This sly passing reference to the Human League illustrates the depths of Costello’s pop knowledge. While he throws an occasional curveball — like citing Cheap Trick as “the missing piece in our private hit parade” — it comes as only a minor surprise that his love of music is so all-consuming that he missed his son’s birth so he could attend a Little Feat concert. His fire did not wane after he became a star himself: During the mid-’80s, he lived in the same neighborhood as Van Morrison, often conspiring to time his morning walk to coincide with Van’s. In a book bursting with fan passion, it’s fitting that Costello wound up on the receiving end of a fan’s derision. Staying in a Holiday Inn in Allentown, Pennsylvania, in 1983 — just after “Everyday I Write the Book” gave him his biggest hit to date in the U.S. — Costello is mistaken for Billy Joel by a local who takes umbrage to “Allentown.” “You see, we don’t like Billy Joel around here because of that song he wrote, and you look like Billy Joel to me.” Elvis Costello getting beat up because someone thought he was Billy Joel: Now, that would be a story worthy of the tell-all Unfaithful Music is not.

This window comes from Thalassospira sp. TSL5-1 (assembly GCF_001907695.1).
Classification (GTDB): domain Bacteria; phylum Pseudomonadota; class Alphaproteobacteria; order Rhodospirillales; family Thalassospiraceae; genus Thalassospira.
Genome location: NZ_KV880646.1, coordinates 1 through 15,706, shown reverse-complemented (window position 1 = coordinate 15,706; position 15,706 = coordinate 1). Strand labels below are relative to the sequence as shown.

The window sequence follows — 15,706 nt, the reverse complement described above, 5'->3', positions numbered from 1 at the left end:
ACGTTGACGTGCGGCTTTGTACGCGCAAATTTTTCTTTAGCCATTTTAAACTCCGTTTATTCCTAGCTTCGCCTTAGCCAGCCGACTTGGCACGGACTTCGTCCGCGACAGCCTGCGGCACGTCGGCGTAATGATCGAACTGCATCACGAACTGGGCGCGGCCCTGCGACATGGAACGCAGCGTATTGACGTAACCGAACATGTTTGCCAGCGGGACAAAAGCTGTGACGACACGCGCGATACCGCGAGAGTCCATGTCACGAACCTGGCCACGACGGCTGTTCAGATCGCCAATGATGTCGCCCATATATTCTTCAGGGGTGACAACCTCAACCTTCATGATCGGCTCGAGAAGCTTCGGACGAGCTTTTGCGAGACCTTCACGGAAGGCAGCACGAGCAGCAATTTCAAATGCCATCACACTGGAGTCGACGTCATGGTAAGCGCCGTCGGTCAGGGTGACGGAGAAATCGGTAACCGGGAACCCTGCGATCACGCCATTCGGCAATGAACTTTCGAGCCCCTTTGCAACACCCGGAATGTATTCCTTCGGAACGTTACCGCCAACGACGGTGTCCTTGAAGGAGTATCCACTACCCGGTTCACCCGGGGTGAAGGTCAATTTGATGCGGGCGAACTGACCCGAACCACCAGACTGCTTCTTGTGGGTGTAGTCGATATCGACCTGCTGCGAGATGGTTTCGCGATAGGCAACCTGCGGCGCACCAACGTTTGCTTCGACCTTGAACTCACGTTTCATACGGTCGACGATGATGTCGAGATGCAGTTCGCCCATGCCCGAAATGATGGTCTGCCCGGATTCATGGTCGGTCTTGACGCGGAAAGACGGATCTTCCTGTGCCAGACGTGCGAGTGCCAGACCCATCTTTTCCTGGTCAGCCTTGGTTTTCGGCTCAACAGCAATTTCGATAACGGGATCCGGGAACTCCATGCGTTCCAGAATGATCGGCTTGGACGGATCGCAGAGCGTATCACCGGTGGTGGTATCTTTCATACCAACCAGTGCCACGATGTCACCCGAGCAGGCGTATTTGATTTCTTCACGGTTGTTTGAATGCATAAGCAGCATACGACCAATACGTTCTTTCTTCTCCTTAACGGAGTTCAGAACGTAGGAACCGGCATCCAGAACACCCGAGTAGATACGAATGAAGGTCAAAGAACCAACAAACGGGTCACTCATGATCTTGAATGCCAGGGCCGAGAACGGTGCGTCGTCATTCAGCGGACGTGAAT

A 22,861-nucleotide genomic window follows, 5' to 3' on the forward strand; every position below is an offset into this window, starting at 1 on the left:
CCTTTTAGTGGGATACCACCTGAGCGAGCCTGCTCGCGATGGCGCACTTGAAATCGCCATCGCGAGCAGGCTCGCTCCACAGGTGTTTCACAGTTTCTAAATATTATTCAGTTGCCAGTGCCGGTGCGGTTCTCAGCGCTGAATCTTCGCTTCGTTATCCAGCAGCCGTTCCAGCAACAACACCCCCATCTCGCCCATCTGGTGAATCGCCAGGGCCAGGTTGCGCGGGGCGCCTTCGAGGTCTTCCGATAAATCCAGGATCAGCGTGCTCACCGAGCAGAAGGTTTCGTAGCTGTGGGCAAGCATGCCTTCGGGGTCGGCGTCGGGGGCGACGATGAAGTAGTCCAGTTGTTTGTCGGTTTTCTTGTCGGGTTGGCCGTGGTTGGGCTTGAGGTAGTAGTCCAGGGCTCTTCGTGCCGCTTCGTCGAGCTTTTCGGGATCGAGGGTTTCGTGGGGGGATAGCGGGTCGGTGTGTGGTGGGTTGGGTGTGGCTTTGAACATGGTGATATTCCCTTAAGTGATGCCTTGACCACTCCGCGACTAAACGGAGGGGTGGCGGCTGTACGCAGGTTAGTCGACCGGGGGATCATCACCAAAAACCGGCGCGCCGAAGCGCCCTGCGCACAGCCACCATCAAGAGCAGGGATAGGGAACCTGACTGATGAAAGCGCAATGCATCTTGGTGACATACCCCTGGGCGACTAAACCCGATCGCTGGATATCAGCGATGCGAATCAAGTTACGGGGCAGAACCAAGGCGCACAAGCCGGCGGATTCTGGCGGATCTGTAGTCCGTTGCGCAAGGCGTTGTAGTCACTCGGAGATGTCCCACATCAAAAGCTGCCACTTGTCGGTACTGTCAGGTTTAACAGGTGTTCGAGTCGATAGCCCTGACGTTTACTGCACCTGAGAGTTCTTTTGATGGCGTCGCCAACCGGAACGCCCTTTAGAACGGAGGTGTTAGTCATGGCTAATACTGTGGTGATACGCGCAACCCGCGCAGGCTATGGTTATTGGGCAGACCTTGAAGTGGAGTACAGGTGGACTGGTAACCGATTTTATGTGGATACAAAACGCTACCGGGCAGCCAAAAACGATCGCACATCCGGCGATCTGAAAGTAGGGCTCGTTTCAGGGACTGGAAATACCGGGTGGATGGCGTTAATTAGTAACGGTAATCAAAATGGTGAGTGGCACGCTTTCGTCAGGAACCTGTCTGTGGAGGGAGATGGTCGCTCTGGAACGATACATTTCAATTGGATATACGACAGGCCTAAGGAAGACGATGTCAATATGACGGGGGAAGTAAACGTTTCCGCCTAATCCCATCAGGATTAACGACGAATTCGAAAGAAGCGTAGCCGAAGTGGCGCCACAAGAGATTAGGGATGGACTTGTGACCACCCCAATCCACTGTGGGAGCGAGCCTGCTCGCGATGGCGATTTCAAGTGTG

Chrissie Hynde: Reckless Life
The Book: Halfway through Reckless Life, Chrissie Hynde begs off the notion that she was ever a rock journalist, claiming that her bylines at NME were just one of many hustles as she tried to survive as she attempted to form a band. Hynde nevertheless has verbal facility that she marshals into a striking style when the occasion moves her, which gives Reckless Life flavor even as it leisurely dispenses anecdotes of Hynde’s time as a wannabe rock star. One of Hynde’s great skills is revitalizing old rock clichés, and so it is here, at least to an extent. She can’t resist old, hoary rock clichés, but since she still gets a kick out of them, it can be infectious until it suddenly turns embarrassing.